My introduction today is a first, well it is the first time I have shown someone from New Zealand I believe.  Richard is from there and has been taking photos of New Zealand and then putting them up on his blog Learning to Snap. If you are a landscape photographer then New Zealand has to be one of those places that you would love to go to.  I know since seeing Lord of the Rings, I really want to go their to take photos.  The landscapes always seem big, I don’t know how to describe it really.  I will try.


2013-10-27-MilfordTrip-291-Edit-X3This is sort of what I mean, big mountains, big scenes.  Australia and New Zealand are very close, but yet millions of miles apart with it comes to our landscapes.  Australia is more open, big skies and very dry, whereas I imagine New Zealand with more mountains, and real mountains, with lots of atmosphere and very wet.  New Zealand is further south than us, so I assume that is why it is like that.  I see scenes like the one Richard has taken here and I am envious.  It is a magical shot, and it really makes me want to take that trip there.  Milford Sound is a place I’ve been hearing about for years and Richard has so many amazing images of it, this is just one of them.  I love the colours in the foreground, seems to warm up a cold image, or cold environment.

I asked Richard about why he takes photos.

The short answer is for fun!

I take photographs to let my creativity out. I enjoy being outdoors tramping, skiing or mountain biking and taking my camera allows me share those places and experiences.I have been taking photos since I was a kid with an old Kodak camera and 127 film but started being more serious (if that’s the right word) when I joined the Kaiapoi Photographic Club having moved to New Zealand about 7 years ago. Over 100,000 images later and I still have so much to learn!

2013-07-14-Snow-149-LI had to go back aways to find a image of winter on Richard’s blog, it has been a while since winter was here, but it is certainly making a come back here now.  I know that most of you know it never snows here, not where I am, so if I want to see snow I have to drive a long way, or look at photos of it from other people.  I love how Richard has captured the snow falling here.  I am assuming it is snow, and not rain.

As usual I asked Richard about what inspires him.

I am inspired by the world around me, the landscapes of New Zealand in particular. Great light, textures and shapes make me run for my camera.

I enjoy looking  at images on the web and particularly in books.  I look at the work of lots of photographers, the masters of the craft are so inspiring; from early photographers such as Atget through the work of Man Ray and Ansel Adams to Michael Kenna and Annie Leibovitz. I have enjoyed the ebooks from Craft and Vision particularly the titles on creativity and inspiration by David duChemin.

2013-11-09-PortLevy-13-XLI love it when you see trees like this.  I have never come across one, but I think they make great subjects for photos, and I know the day I finally find one I won’t be leaving it for a long time.  I will want to get every image of it I can.  The foggy/misty conditions really add to this image.  It must get very windy there.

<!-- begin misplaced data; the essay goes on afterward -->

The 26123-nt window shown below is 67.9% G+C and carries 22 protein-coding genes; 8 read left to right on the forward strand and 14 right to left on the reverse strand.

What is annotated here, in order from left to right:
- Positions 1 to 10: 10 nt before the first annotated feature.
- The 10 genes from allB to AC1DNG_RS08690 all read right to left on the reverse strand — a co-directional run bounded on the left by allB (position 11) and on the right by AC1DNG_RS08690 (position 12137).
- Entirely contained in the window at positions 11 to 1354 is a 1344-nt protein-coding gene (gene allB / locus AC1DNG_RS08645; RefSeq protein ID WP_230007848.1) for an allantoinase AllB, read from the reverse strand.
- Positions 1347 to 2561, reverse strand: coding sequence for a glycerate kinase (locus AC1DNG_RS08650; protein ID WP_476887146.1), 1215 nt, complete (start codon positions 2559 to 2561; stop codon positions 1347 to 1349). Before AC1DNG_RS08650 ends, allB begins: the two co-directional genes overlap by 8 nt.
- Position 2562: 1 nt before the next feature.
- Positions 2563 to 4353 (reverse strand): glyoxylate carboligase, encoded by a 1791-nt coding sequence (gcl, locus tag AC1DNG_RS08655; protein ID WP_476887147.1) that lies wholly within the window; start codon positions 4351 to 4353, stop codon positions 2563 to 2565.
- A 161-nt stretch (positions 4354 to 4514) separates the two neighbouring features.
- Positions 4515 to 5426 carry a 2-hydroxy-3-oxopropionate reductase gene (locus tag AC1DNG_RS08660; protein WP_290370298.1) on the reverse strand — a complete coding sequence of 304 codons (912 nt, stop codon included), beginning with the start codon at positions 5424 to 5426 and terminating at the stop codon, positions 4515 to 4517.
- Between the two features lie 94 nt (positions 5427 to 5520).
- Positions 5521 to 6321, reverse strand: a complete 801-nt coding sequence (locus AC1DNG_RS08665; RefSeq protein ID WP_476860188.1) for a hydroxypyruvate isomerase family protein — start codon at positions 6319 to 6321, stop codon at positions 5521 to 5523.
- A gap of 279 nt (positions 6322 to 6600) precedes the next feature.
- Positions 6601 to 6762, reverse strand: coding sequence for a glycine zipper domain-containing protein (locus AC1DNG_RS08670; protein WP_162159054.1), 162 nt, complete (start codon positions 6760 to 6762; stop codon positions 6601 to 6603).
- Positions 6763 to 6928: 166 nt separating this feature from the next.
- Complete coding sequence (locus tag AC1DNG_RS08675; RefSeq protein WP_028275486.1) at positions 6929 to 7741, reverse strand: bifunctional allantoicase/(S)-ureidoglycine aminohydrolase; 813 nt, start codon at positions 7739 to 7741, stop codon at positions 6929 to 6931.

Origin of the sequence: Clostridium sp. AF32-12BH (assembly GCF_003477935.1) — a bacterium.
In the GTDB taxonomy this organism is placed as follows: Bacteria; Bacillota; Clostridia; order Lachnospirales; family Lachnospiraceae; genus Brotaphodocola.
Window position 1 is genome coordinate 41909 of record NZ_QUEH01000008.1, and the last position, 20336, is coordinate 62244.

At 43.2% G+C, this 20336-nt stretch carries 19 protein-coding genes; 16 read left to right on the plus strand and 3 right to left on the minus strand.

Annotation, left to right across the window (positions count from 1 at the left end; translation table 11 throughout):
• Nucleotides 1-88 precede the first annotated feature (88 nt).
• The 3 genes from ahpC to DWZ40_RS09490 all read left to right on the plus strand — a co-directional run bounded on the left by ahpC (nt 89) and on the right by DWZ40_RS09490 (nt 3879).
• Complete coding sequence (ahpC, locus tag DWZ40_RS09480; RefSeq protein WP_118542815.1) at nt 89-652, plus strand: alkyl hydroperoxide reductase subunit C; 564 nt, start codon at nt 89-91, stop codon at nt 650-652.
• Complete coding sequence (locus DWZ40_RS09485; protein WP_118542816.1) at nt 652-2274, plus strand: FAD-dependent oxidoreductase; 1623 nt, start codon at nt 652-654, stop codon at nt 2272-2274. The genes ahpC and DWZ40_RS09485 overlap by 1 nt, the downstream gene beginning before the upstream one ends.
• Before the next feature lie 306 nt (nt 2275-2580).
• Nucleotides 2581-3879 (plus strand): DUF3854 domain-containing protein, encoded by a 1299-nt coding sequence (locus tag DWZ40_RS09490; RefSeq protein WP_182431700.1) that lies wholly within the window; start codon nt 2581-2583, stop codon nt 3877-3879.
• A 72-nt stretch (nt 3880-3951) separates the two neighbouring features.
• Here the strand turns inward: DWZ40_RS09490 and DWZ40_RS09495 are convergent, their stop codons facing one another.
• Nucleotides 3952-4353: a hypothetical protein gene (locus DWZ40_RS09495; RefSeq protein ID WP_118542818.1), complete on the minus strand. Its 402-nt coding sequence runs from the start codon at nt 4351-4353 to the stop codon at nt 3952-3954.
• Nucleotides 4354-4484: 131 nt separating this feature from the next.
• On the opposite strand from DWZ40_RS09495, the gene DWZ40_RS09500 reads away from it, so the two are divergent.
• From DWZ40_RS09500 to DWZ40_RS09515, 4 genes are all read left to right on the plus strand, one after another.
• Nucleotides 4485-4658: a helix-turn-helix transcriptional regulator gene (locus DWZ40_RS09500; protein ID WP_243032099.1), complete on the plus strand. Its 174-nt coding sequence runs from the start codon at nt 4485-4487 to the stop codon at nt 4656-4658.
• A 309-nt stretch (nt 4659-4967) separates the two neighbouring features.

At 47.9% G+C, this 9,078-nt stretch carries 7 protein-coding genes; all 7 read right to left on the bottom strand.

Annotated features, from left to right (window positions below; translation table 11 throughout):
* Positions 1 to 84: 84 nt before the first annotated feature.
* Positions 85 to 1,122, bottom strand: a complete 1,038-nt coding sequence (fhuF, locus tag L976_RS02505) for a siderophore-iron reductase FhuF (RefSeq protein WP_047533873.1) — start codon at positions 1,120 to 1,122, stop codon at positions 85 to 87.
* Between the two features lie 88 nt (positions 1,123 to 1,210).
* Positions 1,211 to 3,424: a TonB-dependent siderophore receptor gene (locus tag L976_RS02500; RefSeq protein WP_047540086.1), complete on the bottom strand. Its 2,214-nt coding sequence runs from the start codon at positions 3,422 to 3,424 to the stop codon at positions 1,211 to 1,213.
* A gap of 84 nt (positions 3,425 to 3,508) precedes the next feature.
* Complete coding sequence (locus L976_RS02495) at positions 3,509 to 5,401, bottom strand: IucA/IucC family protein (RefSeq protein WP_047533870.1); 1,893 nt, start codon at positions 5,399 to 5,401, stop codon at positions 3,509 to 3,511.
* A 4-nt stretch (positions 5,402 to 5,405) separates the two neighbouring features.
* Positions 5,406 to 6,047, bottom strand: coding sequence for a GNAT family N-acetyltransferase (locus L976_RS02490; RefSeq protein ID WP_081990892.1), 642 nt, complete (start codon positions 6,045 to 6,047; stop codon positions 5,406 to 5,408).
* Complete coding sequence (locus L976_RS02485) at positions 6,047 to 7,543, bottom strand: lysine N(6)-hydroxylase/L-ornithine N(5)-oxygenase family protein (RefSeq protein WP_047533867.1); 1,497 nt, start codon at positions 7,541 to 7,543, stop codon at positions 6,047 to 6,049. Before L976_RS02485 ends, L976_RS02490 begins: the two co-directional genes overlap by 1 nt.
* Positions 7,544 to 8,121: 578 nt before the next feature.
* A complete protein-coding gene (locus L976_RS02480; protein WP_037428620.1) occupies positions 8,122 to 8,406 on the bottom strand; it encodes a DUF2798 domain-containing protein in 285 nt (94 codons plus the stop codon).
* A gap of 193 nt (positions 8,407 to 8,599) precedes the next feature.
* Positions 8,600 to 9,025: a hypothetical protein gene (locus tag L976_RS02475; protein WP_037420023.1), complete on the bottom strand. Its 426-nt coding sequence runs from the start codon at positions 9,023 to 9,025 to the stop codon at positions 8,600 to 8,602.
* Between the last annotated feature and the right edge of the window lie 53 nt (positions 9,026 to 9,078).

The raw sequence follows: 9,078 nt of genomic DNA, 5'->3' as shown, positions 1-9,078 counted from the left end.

The third question was if there was anything special about how he worked.

Mostly I just start taking images and see where it takes me, I find that once I start making images it gets easier and I get more ideas. Occasionally I plan an image but usually I end up with something different from what I imagined anyway.

For landscapes I tend to be at either extreme, either very wide or telephoto. I really like the compression effect with a long lens.

LeucharsChurch-XLWhile I think of landscapes when I think of Richard’s work, it would be wrong, he does do other sorts of images and architecture is featured there as well.

EliteRace_2014-01-12_11-19-45__DSC7423_©RichardLaing(2014)-X3You will also see that he photographs lots of sports as well.  There is a great variety of sports there, and a great variety of other subjects as well.

I also asked Richard what gear he uses.

I currently use a Nikon D800E having recently upgraded from my much loved (and well worn) Nikon D700. I have a variety of Nikkor lenses 14-24, 24-70, 80-200, 105mm and a nifty 50mm, all fast and sharp. I use polarisers, ND filters and graduated NDs to get the best image I can in camera.

On the computer I use Lightroom or Aperture along with Photoshop CC. To speed things up I use a variety of plugins and particularly like Nik Silver Efex Pro and Nik Color Efex Pro.

With all the hi-tech equipment sometimes it is good to get back to something more organic and I use a Holga with B&W film instead which I develop in my kitchen!

Except for the last part he could almost be describing my gear too, without the E on the end of the camera model.

I think when you go to Richard’s blog, Learning to Snap, you will not have a hard time finding images to like.  As I was going through it, I realised that a lot of the images I was getting for the blog were all from later posts, I had to stop myself from taking everything.  He does help you visualise his homeland and I hope you agree that he his images are of a high standard.  I would also like to thank Richard for allowing me to feature Learning to Snap on my Introductions post today.  Please go and visit, you won’t be disappointed.  Here is a gallery of some of his wonderful images.